In 1864, when Hawthorne was in a funk and feeling ill, William Ticknor took him on a trip south as far as Philadelphia. Hawthorne, who worried he was dying, was cold that night and Ticknor offered him his coat. Ticknor caught a cold and died the next morning. Hawthorne was devastated. When he returned to Concord, Massachusetts, he walked from the train station back to his home The Wayside. His wife described his sudden and surprising appearance: “As soon as I saw him, I was frightened out of all knowledge of myself – so haggard, so white, so deeply scored with pain and fatigue was [his] face.” He had rushed to get home to his wife, “where he could fling off all care of himself and give way to his feelings, pen up and kept back for so long,” especially his feelings over Ticknor. The friendship of Hawthorne and Ticknor was strong enough that Ticknor’s daughter Caroline later wrote a book about it called Hawthorne and His Publisher in 1913.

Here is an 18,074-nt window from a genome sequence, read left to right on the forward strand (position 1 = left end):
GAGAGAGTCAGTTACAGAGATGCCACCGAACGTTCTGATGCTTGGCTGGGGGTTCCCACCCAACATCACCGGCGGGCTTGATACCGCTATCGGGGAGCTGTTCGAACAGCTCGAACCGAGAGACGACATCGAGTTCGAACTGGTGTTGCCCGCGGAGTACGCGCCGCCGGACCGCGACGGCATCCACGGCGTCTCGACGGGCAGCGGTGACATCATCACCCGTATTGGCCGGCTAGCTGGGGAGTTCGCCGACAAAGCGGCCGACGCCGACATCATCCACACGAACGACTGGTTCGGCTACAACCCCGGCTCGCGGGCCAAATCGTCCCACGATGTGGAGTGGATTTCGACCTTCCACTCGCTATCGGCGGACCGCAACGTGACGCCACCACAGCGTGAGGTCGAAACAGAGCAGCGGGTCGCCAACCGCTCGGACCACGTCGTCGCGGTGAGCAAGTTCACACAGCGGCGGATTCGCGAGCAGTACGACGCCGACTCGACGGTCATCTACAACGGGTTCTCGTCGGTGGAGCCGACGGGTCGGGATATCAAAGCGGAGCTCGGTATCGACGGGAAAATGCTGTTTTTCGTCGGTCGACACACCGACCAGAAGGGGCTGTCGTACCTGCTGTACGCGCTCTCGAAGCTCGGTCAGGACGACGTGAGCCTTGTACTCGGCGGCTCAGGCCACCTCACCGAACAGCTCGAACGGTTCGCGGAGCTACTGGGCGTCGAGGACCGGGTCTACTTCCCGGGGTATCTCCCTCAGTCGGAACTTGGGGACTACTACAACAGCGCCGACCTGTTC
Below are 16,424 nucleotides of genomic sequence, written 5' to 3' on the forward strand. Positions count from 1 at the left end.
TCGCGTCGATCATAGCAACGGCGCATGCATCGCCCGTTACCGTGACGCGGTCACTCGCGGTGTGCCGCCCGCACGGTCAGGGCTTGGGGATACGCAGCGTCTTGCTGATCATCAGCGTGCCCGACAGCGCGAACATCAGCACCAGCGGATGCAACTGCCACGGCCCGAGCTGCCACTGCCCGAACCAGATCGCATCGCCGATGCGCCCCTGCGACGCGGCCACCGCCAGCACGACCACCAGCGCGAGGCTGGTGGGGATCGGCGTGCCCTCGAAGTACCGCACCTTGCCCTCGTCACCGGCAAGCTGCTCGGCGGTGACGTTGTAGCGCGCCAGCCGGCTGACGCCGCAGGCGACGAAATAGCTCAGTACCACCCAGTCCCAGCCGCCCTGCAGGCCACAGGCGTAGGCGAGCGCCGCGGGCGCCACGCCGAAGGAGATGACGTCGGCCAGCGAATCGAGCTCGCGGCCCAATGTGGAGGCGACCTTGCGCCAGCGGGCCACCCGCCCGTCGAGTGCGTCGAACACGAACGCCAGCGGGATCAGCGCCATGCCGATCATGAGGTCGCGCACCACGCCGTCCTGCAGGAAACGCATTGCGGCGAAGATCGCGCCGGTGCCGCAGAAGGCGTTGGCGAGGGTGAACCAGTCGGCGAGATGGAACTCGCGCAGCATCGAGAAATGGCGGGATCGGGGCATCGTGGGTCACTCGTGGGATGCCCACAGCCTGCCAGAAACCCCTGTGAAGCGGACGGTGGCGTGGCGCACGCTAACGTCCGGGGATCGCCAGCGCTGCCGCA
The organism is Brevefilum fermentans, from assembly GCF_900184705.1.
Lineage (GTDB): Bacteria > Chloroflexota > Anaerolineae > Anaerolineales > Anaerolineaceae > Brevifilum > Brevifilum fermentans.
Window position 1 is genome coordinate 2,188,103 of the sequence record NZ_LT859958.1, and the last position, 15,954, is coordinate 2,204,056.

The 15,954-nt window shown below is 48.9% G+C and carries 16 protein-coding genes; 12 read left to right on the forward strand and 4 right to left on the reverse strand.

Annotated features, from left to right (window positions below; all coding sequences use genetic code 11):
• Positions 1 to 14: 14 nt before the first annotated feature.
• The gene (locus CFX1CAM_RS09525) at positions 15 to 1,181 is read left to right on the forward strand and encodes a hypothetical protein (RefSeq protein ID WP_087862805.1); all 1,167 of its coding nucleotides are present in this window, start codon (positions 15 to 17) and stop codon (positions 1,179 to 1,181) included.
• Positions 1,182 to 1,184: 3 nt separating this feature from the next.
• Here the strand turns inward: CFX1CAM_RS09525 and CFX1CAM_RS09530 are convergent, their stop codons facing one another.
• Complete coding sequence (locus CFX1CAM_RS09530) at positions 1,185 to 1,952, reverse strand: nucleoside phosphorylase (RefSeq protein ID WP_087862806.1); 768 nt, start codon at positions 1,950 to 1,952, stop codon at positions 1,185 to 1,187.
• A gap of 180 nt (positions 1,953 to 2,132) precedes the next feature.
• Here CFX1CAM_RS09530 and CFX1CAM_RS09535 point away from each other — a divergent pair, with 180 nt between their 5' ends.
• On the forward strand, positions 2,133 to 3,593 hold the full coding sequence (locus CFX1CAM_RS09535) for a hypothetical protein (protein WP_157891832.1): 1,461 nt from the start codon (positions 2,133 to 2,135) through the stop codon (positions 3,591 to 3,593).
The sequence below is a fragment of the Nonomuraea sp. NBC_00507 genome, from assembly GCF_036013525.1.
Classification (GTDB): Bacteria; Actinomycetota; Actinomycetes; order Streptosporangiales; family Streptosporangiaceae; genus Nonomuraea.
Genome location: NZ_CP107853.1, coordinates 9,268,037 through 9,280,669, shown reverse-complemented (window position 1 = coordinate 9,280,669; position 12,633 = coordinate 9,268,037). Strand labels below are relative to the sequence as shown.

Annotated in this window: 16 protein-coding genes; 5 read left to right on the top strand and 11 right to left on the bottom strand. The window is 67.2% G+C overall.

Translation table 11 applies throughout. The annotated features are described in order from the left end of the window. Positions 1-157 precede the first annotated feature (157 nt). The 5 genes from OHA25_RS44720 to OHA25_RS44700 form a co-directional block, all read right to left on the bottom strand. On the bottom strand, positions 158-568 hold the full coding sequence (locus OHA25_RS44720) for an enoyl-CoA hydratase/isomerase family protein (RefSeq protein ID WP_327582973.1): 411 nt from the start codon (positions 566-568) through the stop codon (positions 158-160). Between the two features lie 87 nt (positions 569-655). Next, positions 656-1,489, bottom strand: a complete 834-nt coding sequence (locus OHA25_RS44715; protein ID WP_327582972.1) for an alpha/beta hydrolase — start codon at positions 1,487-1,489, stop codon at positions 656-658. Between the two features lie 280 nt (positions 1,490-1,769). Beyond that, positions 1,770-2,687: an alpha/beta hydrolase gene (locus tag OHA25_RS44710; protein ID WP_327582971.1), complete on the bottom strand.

After the death of Ticknor, James Fields immediately took the senior role at the publishing house. Fields was essential for giving the identity of the house of Ticknor & Fields as a literary publisher – not just a publisher of books, but of quality literature meant to stand the test of time. Fields also was a bit of an opportunist. After the death of Henry David Thoreau, Fields bought those unsold copies of A Week on the Concord and Merrimack River, tore off the title page, and printed a new one with the Ticknor & Fields imprint and sold it as a new “second edition.” But Fields knew good quality literature – for the most part – and did what he could to seek out and endorse the best of the best.

And perhaps that was also the undoing of Ticknor & Fields.